SmartPy lets you set the initial value of the contract storage in the smart contract code in the __init__ function. For example, this contract defines three storage variables and sets their initial values:

import smartpy as sp

def main():
class MyList(sp.Contract):
def __init__(self): = [1,2,3,4] = "hello" = 5

Now you can compile and deploy the contract via the online IDE with these starting values.

If you want to deploy the contract with the Octez client, add a test to the contract and run the test with the command python One of the files this command creates ends in and contains the Micheline value of the initial storage, as in this example:

(Pair {1; 2; 3; 4} (Pair 5 "hello"))

Then you can use this Micheline value as the initial storage value for the contract:

octez-client originate contract MyContract \
transferring 0 from my_account \
running --init '(Pair { 1 ; 2 ; 3 ; 4 } "start" 0)' \
--burn-cap 1

Interacting with the contract

When you have successfully originated the smart contract and it is included in a baked block, there are two ways to interact with it: through command lines or through a block explorer.

Interacting through command lines

The first method involves interacting with the contract's entry points using command lines.

For example, suppose you have a smart contract with an entrypoint called update_data, which takes an integer as an argument to update some data in its storage. Here's how you might invoke this entrypoint:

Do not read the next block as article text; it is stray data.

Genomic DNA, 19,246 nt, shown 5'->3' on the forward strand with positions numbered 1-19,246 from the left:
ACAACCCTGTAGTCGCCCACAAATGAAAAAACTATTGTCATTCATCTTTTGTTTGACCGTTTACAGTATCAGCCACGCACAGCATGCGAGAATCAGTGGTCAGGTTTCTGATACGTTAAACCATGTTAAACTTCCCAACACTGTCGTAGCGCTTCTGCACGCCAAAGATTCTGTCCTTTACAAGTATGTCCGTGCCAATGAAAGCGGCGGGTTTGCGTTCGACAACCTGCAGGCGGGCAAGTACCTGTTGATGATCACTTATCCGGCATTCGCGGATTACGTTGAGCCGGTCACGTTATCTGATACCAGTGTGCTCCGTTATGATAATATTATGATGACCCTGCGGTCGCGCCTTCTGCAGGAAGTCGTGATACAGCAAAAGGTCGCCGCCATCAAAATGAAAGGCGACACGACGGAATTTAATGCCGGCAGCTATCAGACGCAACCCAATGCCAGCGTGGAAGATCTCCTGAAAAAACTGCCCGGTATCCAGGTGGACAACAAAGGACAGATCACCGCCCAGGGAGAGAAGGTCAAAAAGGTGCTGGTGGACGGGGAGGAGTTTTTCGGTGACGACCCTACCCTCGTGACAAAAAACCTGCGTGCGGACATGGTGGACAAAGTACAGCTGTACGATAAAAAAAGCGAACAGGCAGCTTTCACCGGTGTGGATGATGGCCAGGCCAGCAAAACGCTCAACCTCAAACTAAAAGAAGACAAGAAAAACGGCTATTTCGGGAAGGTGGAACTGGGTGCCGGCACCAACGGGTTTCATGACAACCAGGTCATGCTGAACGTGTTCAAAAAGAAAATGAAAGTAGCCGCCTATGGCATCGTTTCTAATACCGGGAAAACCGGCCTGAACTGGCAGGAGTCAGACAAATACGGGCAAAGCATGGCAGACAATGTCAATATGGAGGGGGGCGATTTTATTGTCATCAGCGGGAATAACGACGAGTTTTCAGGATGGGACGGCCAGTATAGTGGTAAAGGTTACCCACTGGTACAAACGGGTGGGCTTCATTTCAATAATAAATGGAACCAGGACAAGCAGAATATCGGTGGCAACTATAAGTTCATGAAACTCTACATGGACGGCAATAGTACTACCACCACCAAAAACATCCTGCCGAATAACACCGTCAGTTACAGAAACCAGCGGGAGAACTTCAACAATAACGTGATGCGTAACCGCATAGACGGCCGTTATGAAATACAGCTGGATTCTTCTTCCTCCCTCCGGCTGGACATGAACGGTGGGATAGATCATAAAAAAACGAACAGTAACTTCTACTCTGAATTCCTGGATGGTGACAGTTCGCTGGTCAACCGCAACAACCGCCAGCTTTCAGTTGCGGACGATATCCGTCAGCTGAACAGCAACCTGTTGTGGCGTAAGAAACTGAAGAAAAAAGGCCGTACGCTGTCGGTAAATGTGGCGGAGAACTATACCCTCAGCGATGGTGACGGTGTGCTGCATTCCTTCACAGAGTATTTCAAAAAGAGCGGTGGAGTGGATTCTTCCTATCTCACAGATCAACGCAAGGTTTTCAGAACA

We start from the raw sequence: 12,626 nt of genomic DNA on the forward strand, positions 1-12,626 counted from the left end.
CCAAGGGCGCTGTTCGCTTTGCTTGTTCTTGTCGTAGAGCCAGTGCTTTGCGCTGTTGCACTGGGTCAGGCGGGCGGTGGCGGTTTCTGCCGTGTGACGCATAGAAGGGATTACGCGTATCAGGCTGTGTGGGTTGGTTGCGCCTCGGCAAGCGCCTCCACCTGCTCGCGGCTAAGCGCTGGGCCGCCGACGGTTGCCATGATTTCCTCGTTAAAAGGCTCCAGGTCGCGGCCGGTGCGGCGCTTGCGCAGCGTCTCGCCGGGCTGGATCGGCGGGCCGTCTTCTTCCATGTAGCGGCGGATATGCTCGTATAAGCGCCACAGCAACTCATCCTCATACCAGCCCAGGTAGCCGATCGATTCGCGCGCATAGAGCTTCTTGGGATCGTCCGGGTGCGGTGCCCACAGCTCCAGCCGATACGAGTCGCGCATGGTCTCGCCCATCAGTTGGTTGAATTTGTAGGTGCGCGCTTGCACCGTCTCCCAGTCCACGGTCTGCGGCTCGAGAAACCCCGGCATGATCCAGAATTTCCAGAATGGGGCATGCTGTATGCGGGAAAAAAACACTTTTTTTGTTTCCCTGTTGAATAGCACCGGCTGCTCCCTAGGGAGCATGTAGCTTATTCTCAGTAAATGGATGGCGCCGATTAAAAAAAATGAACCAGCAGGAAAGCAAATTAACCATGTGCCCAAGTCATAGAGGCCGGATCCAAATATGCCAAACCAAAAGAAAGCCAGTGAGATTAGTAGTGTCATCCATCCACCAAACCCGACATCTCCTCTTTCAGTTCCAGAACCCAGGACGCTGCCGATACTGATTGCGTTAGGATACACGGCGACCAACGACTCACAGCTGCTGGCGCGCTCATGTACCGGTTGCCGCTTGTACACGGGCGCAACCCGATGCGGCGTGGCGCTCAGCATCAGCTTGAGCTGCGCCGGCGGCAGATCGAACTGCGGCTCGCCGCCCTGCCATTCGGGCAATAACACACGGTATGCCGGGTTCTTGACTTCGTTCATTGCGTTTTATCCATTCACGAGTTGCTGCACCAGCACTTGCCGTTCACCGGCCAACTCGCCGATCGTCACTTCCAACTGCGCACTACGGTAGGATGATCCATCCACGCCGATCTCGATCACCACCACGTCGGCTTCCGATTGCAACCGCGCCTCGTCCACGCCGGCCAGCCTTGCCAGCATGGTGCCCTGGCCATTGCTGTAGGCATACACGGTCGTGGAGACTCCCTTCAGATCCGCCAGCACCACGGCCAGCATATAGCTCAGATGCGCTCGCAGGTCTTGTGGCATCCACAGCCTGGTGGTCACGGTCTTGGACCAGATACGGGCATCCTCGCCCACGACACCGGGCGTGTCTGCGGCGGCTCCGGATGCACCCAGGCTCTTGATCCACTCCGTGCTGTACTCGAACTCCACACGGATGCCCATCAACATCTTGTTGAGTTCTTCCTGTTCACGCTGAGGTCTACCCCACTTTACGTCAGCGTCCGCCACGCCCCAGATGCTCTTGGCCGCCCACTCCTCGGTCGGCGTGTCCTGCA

--arg 'New_Integer_Value' \
--entrypoint update_data \
--burn-cap FEE_LIMIT


  • CONTRACT_NAME: Identifier or the address of the contract that you want to interact with.
  • YOUR_ACCOUNT_ADDRESS Your own account address that will initiate the transaction.
  • --arg: Argument that you're passing to the entrypoint, in this case, an integer value. You need to format this according to the expected input in the contract's Michelson code.
  • --entrypoint: Method in the smart contract that you're calling.
  • --burn-cap: The maximum fee you are willing to spend for this transaction to be included in the blockchain.

Here's an example with hypothetical values filled in:

octez-client call KT1Vsw5kh4P1Vn... from tz1VSUr8wwNhLAzempoch5d6hLRiTh8Cjcjb \
--arg '42' \
--entrypoint update_data \
--burn-cap 0.05


  • KT1Vsw5kh4P1Vn...: Contract address.
  • tz1VSUr8wwNhLAzempoch5d6hLRiTh8Cjcjb: User's account address.
  • '42': New integer value you wish to pass to the update_data entrypoint.
  • 0.05: Maximum amount of tez you're willing to pay in fees.

Always ensure that you check the documentation specific to the smart contract you are interacting with, as the expected arguments (--arg) and the name of the entrypoint (--entrypoint) can vary widely depending on the contract's design and purpose.

Interacting via blockchain explorers

A blockchain explorer is an efficient and user-friendly tool that enables you to interact with deployed contracts. In the Tezos ecosystem, there are two main blockchain explorers:

To interact with a contract, copy its address into one of these blockchain explorers. Below is the user interface for interacting with a contract through Better Call Dev:

UI for Better Call Dev